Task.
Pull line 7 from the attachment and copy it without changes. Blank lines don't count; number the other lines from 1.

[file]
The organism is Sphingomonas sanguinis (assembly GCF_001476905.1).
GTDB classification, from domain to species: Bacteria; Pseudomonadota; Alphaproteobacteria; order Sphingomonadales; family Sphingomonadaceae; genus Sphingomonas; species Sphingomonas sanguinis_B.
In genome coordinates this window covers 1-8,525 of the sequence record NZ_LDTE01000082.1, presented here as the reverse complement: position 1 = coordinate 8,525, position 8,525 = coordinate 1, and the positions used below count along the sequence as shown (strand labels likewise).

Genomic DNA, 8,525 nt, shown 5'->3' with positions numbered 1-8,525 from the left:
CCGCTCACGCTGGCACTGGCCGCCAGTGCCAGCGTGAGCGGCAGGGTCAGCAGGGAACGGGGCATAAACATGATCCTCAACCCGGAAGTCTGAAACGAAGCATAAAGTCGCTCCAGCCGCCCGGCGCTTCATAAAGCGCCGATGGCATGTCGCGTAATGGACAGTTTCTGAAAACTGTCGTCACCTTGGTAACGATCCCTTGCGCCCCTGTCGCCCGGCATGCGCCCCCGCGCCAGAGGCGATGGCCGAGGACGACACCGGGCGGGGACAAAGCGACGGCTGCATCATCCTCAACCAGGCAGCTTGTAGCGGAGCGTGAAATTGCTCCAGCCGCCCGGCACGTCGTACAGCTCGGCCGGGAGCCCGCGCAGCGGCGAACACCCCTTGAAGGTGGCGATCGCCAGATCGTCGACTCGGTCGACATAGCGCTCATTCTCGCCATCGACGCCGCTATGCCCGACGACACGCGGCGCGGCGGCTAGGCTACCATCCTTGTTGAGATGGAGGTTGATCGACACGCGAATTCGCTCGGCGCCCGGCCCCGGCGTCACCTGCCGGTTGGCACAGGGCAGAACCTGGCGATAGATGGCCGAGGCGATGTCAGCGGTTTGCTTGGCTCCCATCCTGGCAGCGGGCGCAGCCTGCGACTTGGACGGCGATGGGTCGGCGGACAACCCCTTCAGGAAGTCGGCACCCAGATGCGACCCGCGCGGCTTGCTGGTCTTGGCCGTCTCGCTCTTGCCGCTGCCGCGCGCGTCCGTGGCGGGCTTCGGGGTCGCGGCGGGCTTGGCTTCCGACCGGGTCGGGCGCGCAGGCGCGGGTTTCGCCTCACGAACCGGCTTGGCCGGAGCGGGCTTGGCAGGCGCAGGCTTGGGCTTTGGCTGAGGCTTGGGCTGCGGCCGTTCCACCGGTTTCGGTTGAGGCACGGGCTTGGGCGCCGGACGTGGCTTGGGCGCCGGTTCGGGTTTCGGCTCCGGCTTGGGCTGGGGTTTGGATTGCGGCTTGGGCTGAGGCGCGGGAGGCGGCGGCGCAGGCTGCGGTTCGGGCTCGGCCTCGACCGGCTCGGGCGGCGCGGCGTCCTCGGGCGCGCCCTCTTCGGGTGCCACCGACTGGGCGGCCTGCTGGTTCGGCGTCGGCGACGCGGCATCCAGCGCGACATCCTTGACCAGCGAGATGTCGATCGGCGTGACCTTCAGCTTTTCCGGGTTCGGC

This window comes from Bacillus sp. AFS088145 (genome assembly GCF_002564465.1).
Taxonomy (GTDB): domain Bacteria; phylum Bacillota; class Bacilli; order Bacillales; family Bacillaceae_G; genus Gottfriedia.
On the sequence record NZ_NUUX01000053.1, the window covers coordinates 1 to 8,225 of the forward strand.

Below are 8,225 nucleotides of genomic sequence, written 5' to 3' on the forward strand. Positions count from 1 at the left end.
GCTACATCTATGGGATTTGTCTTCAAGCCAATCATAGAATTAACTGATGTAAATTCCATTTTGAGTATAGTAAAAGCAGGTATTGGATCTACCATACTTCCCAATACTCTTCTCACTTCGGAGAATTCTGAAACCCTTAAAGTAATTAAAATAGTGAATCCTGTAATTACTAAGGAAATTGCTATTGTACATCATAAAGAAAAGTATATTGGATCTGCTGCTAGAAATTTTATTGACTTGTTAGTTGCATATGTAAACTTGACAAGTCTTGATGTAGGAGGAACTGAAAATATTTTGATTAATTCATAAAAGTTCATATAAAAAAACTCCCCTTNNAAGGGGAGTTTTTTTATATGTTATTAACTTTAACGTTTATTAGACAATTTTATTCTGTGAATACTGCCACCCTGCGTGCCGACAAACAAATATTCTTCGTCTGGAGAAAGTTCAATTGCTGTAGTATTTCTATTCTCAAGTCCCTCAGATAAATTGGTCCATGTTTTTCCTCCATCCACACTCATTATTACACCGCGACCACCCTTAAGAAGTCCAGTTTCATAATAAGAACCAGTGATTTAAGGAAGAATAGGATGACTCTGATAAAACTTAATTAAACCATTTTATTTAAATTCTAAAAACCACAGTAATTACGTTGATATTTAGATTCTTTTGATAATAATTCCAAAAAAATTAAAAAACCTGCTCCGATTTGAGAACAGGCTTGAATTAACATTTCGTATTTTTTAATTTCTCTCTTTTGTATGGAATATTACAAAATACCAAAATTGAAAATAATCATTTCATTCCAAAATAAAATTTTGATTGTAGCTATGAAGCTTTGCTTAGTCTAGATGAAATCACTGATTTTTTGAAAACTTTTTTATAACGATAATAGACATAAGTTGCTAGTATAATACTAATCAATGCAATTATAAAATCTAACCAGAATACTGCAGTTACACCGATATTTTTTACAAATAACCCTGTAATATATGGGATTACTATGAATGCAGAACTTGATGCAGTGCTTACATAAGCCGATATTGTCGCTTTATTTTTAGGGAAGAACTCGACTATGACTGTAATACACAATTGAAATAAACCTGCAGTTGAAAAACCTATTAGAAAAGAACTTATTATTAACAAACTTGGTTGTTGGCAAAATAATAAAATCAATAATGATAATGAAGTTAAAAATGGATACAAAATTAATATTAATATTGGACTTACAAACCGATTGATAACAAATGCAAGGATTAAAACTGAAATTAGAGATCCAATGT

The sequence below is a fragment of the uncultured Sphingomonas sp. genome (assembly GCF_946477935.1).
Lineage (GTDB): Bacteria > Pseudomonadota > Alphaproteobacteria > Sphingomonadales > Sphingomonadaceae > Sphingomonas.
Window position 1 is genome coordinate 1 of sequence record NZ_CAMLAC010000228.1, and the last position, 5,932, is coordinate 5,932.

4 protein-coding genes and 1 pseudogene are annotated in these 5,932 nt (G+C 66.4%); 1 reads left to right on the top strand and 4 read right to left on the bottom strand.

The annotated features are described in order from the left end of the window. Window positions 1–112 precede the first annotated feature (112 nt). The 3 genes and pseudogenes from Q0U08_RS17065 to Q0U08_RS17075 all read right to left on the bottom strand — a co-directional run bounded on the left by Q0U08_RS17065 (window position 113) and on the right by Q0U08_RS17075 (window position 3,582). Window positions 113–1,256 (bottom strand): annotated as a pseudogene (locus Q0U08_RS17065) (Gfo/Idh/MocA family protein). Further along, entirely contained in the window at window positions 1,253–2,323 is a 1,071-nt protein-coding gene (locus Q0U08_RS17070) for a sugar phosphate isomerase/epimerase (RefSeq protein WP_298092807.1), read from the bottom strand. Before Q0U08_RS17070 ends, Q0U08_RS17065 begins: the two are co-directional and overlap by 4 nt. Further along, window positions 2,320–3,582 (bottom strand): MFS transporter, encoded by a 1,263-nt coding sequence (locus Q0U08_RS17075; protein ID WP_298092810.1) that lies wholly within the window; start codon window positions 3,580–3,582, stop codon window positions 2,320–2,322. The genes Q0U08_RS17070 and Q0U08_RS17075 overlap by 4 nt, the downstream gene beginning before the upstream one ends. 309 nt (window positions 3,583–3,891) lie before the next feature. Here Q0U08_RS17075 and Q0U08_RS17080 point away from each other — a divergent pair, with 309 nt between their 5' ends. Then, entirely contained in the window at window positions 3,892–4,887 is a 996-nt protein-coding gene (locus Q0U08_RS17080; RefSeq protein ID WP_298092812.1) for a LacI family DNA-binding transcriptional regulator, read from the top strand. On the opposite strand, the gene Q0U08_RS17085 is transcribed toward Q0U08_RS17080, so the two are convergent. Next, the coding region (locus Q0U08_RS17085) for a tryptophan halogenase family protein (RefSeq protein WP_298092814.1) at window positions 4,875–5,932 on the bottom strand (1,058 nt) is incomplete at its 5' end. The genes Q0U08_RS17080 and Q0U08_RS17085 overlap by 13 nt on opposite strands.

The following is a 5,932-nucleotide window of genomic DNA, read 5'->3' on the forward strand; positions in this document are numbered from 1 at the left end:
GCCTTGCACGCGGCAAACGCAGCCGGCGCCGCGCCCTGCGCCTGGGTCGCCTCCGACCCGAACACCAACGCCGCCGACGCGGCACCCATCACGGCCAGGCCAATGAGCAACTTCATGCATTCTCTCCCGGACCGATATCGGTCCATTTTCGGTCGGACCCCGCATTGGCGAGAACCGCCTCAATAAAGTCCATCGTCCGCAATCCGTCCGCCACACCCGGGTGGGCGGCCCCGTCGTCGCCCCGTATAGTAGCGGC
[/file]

Taxonomy (GTDB): domain Bacteria; phylum Bacillota; class Bacilli; order Bacillales; family Bacillaceae_G; genus Gottfriedia.